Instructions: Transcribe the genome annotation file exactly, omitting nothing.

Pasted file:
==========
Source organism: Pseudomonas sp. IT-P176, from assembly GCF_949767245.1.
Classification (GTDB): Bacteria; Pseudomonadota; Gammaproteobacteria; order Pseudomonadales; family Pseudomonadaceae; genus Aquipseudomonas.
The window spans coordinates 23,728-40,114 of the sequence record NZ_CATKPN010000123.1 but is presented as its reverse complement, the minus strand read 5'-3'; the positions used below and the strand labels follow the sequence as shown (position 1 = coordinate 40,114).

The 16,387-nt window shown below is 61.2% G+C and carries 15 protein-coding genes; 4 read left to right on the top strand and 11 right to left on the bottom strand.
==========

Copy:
Source organism: Pseudomonas sp. IT-P176, from assembly GCF_949767245.1.
Classification (GTDB): Bacteria; Pseudomonadota; Gammaproteobacteria; order Pseudomonadales; family Pseudomonadaceae; genus Aquipseudomonas.
The window spans coordinates 23,728-40,114 of the sequence record NZ_CATKPN010000123.1 but is presented as its reverse complement, the minus strand read 5'-3'; the positions used below and the strand labels follow the sequence as shown (position 1 = coordinate 40,114).

The 16,387-nt window shown below is 61.2% G+C and carries 15 protein-coding genes; 4 read left to right on the top strand and 11 right to left on the bottom strand.